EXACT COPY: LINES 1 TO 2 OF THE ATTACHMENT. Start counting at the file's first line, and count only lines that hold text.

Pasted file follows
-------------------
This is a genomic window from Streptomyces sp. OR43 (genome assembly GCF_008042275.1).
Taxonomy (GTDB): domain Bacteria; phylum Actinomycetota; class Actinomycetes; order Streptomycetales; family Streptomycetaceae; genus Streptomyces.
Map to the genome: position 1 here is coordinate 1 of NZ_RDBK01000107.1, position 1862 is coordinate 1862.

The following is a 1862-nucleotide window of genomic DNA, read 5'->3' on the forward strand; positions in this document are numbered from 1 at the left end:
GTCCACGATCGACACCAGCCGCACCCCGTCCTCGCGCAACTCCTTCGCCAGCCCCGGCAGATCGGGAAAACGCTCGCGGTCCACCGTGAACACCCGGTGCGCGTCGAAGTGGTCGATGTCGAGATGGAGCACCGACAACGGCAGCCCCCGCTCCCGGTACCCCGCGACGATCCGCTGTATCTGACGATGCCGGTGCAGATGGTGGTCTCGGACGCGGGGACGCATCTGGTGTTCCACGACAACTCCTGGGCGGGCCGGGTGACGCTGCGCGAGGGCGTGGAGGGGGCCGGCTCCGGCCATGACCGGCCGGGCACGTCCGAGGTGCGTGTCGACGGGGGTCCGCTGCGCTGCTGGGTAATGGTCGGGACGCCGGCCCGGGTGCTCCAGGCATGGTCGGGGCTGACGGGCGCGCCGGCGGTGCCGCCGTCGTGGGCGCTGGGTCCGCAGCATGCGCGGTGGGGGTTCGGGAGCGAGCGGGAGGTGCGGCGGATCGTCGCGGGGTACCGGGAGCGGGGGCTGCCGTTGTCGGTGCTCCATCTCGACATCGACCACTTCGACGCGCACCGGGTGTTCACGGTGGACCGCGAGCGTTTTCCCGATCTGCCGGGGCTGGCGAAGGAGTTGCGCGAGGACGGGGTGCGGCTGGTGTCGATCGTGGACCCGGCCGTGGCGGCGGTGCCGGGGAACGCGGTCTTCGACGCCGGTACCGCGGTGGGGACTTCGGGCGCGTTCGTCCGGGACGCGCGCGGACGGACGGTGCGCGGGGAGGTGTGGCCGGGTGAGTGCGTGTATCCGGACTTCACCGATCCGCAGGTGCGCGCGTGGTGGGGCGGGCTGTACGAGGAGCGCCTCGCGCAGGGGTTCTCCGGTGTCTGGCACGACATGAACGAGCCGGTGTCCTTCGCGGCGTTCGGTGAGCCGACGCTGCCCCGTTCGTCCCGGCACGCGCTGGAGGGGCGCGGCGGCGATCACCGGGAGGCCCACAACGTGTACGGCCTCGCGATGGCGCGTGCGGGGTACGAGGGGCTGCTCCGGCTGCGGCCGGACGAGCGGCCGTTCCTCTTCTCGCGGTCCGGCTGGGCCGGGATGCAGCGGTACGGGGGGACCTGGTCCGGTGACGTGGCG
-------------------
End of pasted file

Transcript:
This is a genomic window from Streptomyces sp. OR43 (genome assembly GCF_008042275.1).
Taxonomy (GTDB): domain Bacteria; phylum Actinomycetota; class Actinomycetes; order Streptomycetales; family Streptomycetaceae; genus Streptomyces.